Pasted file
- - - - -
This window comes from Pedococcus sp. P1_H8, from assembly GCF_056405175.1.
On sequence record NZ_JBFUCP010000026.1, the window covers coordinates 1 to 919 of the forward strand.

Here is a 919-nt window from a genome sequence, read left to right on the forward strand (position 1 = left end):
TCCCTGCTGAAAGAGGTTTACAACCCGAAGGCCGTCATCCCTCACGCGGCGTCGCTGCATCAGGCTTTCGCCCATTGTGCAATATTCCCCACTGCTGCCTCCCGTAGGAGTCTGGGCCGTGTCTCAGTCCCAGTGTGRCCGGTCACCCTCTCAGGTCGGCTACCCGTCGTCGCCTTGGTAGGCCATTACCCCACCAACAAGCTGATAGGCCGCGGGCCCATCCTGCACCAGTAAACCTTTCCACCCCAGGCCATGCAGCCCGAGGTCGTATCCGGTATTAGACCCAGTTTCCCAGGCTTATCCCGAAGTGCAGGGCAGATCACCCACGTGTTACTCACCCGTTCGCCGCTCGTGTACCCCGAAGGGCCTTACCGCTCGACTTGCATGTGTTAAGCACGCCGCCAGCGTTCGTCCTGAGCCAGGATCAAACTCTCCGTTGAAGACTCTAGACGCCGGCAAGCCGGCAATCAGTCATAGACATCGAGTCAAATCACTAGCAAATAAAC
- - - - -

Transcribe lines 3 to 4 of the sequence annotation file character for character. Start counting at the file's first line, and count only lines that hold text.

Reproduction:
Here is a 919-nt window from a genome sequence, read left to right on the forward strand (position 1 = left end):
TCCCTGCTGAAAGAGGTTTACAACCCGAAGGCCGTCATCCCTCACGCGGCGTCGCTGCATCAGGCTTTCGCCCATTGTGCAATATTCCCCACTGCTGCCTCCCGTAGGAGTCTGGGCCGTGTCTCAGTCCCAGTGTGRCCGGTCACCCTCTCAGGTCGGCTACCCGTCGTCGCCTTGGTAGGCCATTACCCCACCAACAAGCTGATAGGCCGCGGGCCCATCCTGCACCAGTAAACCTTTCCACCCCAGGCCATGCAGCCCGAGGTCGTATCCGGTATTAGACCCAGTTTCCCAGGCTTATCCCGAAGTGCAGGGCAGATCACCCACGTGTTACTCACCCGTTCGCCGCTCGTGTACCCCGAAGGGCCTTACCGCTCGACTTGCATGTGTTAAGCACGCCGCCAGCGTTCGTCCTGAGCCAGGATCAAACTCTCCGTTGAAGACTCTAGACGCCGGCAAGCCGGCAATCAGTCATAGACATCGAGTCAAATCACTAGCAAATAAAC